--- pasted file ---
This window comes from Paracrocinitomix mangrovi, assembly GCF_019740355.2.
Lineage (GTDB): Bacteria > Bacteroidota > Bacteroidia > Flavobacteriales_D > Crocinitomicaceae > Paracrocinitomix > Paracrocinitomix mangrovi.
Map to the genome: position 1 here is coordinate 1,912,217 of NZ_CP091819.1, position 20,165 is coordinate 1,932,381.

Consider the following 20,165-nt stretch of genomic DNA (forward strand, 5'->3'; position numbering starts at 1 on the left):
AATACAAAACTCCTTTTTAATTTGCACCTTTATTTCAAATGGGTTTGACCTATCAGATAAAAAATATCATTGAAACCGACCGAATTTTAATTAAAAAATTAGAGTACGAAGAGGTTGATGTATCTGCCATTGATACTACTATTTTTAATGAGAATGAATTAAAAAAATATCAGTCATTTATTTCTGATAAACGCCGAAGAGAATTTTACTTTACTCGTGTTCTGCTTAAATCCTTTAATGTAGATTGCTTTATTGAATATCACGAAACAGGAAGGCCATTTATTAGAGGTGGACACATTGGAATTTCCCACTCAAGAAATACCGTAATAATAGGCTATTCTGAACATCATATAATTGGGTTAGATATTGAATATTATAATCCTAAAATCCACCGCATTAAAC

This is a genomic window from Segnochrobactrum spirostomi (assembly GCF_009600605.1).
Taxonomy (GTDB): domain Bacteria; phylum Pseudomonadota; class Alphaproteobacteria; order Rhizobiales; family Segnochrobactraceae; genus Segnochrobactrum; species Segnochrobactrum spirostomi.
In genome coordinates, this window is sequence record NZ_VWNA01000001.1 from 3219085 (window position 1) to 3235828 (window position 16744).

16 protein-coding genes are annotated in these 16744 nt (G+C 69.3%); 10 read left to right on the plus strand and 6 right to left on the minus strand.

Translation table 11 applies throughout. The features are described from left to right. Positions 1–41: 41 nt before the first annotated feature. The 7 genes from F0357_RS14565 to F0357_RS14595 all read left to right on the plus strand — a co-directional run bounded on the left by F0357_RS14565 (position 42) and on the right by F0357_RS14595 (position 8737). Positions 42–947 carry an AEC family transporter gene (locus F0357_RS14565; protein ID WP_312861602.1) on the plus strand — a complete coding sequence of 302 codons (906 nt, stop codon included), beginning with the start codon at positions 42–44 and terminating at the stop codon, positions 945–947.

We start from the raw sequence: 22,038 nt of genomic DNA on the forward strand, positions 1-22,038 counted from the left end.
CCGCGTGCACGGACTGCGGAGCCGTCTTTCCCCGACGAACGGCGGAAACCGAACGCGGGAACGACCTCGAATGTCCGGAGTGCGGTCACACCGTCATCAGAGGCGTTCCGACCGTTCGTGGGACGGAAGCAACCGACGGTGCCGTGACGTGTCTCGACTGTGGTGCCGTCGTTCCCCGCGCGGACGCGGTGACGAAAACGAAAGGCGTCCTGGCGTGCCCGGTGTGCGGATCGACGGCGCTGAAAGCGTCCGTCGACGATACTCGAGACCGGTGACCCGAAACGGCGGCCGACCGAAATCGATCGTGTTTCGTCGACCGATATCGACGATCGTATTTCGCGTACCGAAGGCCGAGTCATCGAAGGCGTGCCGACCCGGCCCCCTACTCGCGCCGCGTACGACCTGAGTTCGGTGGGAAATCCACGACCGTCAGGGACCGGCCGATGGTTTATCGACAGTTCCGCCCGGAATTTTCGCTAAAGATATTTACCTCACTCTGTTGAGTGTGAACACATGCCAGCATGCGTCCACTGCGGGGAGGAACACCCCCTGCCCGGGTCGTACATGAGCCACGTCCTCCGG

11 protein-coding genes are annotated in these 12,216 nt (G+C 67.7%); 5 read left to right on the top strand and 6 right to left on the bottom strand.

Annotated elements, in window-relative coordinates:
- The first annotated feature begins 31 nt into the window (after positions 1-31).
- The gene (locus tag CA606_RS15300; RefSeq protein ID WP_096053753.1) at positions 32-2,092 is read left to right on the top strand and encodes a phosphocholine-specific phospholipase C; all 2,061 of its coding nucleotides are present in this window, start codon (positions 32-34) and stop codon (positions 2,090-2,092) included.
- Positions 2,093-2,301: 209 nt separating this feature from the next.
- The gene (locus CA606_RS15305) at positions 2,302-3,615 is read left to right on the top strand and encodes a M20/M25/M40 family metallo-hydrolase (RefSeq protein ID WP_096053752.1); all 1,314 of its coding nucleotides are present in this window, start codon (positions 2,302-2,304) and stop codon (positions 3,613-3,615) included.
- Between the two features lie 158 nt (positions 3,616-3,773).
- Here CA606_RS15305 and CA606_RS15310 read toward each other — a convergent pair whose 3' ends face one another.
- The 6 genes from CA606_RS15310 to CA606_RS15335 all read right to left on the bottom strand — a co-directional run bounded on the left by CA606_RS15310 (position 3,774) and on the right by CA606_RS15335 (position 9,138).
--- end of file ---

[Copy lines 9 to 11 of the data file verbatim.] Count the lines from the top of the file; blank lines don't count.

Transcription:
16 protein-coding genes are annotated in these 16744 nt (G+C 69.3%); 10 read left to right on the plus strand and 6 right to left on the minus strand.

Translation table 11 applies throughout. The features are described from left to right. Positions 1–41: 41 nt before the first annotated feature. The 7 genes from F0357_RS14565 to F0357_RS14595 all read left to right on the plus strand — a co-directional run bounded on the left by F0357_RS14565 (position 42) and on the right by F0357_RS14595 (position 8737). Positions 42–947 carry an AEC family transporter gene (locus F0357_RS14565; protein ID WP_312861602.1) on the plus strand — a complete coding sequence of 302 codons (906 nt, stop codon included), beginning with the start codon at positions 42–44 and terminating at the stop codon, positions 945–947.

We start from the raw sequence: 22,038 nt of genomic DNA on the forward strand, positions 1-22,038 counted from the left end.